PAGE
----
If you’re reluctant to buy a business-class ticket but don’twant to squeeze into economy for a long-haul flight, try premium economy.Dozens of airlines, including Qantas, Virgin Atlantic and America, and BritishAirways, have introduced this new cabin class, offering some of the comforts ofbusiness—priority check-in, an average of five to seven inches ofadditional legroom and seat width, bigger personal TV’s, and betterin-flight services (more meal options; amenity kits)—at a reduced price.We found a round-trip premium economy ticket on British Airways from NewYork’s JFK to Heathrow in September for $1,356—nearly $1,400 lessthan the business-class fare. (Coach, it should be noted, was a wallet-friendly$577.) On Qantas, round-trip premium-economy tickets from Los Angeles to Sydneyin September were $3,129, almost a whopping $12,000 less than those in thebusiness/first cabin. And this October, Air France is launching its PremiumVoyageur class, with 20 percent more legroom than in economy and wider seatswith adjustable head- and footrests. The starting cost? $1,457 round-trip fromJFK to Paris. But buyer beware: The benefits of premium economy varysignificantly between carriers. Virgin Atlantic’s premium seats, forexample, are 21 inches wide with a pitch of 38 inches (the larger the pitch,the greater the legroom), while some Air New Zealand seats are only 17.5 incheswide with a 35-inch pitch. So do your research before booking, either bychecking seatguru.com, which offers detailedcomparisons of airlines’ cabins, or by calling your carrier directly.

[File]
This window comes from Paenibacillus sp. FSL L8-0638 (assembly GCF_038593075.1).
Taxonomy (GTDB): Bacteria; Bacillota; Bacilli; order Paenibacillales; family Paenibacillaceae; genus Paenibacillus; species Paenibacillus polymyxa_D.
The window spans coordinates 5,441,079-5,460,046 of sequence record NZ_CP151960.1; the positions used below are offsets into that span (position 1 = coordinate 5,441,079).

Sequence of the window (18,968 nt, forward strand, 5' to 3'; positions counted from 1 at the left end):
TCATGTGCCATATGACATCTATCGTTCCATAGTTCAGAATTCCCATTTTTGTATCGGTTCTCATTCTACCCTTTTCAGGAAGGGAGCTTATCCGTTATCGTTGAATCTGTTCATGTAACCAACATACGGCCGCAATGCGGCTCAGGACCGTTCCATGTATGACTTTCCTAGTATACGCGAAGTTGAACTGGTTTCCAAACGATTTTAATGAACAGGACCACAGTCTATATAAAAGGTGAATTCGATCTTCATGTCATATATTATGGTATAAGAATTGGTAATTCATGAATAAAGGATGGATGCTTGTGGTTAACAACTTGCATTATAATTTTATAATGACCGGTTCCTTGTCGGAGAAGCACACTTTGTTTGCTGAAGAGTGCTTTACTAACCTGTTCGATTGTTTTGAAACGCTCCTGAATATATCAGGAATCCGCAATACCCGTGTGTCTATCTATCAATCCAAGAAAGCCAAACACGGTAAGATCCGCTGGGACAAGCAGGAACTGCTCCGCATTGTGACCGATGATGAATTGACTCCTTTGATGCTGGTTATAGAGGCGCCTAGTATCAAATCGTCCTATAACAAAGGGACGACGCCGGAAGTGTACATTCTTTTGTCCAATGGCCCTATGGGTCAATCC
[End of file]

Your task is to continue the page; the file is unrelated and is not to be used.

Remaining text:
Sign Up for our Newsletter
Receive exclusive travel deals, insider tips, inspiration, breaking news updates, and more.